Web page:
Kristin Davis learned to manage her child’s eczema, and more importantly, to trust her mom instincts
"I really doubted my concerns because I'd hear from other moms and they'd say things like 'it's just dry skin,' 'it will go away' or 'you can just scrub it off'."
While Kristin Davis is best known for her role as the super-optimistic Charlotte York in six seasons of Sex and the City (and you know we're counting down the days 'til the series reboot comes out), she's also a very busy mom of two kids, Gemma Rose, a daughter she adopted in 2011, and Wilson, a baby boy she adopted in 2018.
When one of Kristin's children developed eczema, she became determined to find out what she could do to ease the symptoms. She learned a lot in the process and sat down with Mother.ly to talk about it. Read on for the details.
Motherly: What was it like when you first saw rashes on your child's skin?
Kristin: I first noticed it when they were young, but I didn't know what it was. At the time, I thought they were just different shaped rashes that would come and go. Some were circular or would be in the arm folds and they were all a bit different but, as a mom, this can be very scary. You want to do everything you can to make sure your child is healthy and okay.
Motherly: When did you get a formal eczema diagnosis?
Kristin: We didn't receive an official diagnosis of atopic dermatitis until my child was about one year old. It all changed when we were traveling to New York for my job. It was one of those very hot New York summers and that's when my child's eczema got out of control. At the time, I didn't understand why and it was very stressful. The symptoms worsened. We now know the symptoms can be triggered by things like weather or certain foods, but I didn't understand that at first. We started texting our pediatrician and he would recommend different things, but they were more 'green' or holistic solutions that just didn't work for us. Then we went to specialists. This went on for a long time. We're lucky that my child's eczema is now managed.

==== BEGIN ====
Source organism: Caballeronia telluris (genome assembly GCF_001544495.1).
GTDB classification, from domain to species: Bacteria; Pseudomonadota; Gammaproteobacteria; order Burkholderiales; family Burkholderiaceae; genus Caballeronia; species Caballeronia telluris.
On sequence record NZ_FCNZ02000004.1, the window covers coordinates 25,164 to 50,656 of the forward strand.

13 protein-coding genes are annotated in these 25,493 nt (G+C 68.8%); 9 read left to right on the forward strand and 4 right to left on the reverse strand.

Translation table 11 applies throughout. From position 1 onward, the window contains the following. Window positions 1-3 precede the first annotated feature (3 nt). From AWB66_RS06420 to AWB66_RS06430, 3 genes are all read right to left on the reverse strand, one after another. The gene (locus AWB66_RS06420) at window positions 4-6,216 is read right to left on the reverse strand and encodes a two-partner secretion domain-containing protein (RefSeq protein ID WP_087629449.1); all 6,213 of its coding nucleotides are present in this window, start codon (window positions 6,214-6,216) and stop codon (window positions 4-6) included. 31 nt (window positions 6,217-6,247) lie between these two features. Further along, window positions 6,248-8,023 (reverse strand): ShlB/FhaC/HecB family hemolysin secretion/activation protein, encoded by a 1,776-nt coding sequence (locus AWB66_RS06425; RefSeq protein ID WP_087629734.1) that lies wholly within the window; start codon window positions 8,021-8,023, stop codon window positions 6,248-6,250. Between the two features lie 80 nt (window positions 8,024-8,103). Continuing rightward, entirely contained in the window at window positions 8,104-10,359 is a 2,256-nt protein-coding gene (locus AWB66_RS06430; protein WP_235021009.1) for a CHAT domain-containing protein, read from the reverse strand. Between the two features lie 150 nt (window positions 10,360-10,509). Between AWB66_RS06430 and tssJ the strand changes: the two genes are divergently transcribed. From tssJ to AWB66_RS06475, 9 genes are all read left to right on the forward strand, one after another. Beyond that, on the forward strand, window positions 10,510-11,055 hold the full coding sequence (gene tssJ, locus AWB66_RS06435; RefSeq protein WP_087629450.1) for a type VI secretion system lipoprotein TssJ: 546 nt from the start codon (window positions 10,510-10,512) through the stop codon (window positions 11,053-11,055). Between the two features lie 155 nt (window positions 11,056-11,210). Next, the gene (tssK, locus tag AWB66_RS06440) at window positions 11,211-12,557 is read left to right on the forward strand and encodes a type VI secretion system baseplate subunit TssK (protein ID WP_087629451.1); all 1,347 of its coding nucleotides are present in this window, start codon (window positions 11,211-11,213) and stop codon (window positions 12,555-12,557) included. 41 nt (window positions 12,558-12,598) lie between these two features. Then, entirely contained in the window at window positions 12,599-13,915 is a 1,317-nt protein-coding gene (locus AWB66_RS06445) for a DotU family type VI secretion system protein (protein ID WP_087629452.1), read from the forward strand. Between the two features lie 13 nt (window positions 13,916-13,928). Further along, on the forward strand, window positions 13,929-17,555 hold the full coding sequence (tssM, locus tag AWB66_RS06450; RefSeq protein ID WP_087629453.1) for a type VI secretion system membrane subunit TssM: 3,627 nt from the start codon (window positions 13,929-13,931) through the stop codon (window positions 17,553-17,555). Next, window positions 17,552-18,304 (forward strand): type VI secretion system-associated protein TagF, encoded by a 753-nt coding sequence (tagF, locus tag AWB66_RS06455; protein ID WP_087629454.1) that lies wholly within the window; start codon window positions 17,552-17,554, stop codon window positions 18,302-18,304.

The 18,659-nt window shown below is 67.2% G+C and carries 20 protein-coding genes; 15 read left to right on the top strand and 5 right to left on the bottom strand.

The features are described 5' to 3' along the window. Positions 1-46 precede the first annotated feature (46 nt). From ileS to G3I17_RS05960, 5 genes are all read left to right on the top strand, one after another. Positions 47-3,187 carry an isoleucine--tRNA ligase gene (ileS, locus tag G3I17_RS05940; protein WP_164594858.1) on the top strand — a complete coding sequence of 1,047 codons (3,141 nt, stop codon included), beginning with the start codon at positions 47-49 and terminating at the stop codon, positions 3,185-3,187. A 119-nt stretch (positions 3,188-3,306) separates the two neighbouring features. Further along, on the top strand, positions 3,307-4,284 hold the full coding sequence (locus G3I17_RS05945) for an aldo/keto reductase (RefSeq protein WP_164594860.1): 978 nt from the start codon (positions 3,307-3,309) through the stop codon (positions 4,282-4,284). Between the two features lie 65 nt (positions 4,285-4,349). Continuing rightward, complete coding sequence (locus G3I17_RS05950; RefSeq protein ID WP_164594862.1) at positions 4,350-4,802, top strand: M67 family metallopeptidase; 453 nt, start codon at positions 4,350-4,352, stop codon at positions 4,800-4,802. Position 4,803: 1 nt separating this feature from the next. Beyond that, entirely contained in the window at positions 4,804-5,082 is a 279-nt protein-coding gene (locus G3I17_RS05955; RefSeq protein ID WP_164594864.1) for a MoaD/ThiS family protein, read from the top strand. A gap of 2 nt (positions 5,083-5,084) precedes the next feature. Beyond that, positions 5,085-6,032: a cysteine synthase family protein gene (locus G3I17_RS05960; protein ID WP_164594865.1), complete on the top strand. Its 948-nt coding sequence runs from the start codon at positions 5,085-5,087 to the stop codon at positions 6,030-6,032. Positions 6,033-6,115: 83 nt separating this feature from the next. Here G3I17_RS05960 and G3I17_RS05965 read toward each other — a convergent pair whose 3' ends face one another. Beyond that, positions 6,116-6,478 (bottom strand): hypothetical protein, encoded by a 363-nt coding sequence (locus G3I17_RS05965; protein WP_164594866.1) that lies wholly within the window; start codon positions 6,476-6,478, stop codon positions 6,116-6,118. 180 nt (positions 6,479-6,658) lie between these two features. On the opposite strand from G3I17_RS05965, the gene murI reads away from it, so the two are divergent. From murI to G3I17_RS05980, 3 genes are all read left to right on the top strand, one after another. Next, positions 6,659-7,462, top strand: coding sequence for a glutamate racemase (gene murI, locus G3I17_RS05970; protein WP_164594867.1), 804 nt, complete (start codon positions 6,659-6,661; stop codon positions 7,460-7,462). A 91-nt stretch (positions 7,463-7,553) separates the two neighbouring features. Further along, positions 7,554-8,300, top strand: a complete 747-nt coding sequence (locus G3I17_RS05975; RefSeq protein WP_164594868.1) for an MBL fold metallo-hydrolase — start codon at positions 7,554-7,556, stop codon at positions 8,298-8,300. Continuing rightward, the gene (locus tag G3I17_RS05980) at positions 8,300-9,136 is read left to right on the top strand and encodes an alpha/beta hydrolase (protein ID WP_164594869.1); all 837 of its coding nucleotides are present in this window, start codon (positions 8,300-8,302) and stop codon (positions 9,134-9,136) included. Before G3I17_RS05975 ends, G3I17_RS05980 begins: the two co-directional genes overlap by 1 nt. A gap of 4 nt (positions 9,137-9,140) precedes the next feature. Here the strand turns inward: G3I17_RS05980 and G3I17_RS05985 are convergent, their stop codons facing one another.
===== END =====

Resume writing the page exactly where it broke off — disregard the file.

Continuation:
Motherly: What are the biggest misconceptions about eczema?
Kristin: Unfortunately, many people do not understand how serious a skin disease like eczema can be. They just dismiss it as a simple rash, but it can be much more than that. The thing about eczema is that it's always there. It's a chronic condition. In the beginning, I really doubted my concerns because I'd hear from other moms and they'd say things like 'it's just dry skin,' 'it will go away' or 'you can just scrub it off' and, from my experience, these were not solutions. That's why it's so important to trust your instincts as a parent and feel confident about sharing your concerns when talking with your doctor. That's one of the reasons why I'm so excited to partner with Sanofi and Regeneron and share my story to raise awareness of the impact atopic dermatitis can have and encourage other parents like me to feel empowered in making treatment decisions for your child.
Motherly: What worked to help your child feel better?
Kristin: Over the years, we tried many variations of the treatments and creams available. They would help for periods of time, but nothing had worked to help or control the disease long-term. Now, my child's condition is managed after consulting with our doctor on a treatment plan that works for us, and we understand much more about the disease. We know there are certain triggers, the weather is a big one for us, but we can't control that. We can think ahead in terms of communication and preparation. My child knows to communicate the different symptoms and express how they're feeling. It's a painful itch, not like a bug bite, so it's a lot of communicating and thinking, what do I need to have on me in case there is a worsening of symptoms.
Motherly: Can you share any other tips about being a mom?
Kristin: Moms should know that they're not alone and should trust their instincts. You know if your child's condition is ongoing, as opposed to just dry skin as other moms would often say to me. I know firsthand how frustrating and exhausting it can be trying to find the right treatment for your child. That's why it's important to do your research and have honest conversations with your doctors to find what works for you and your child.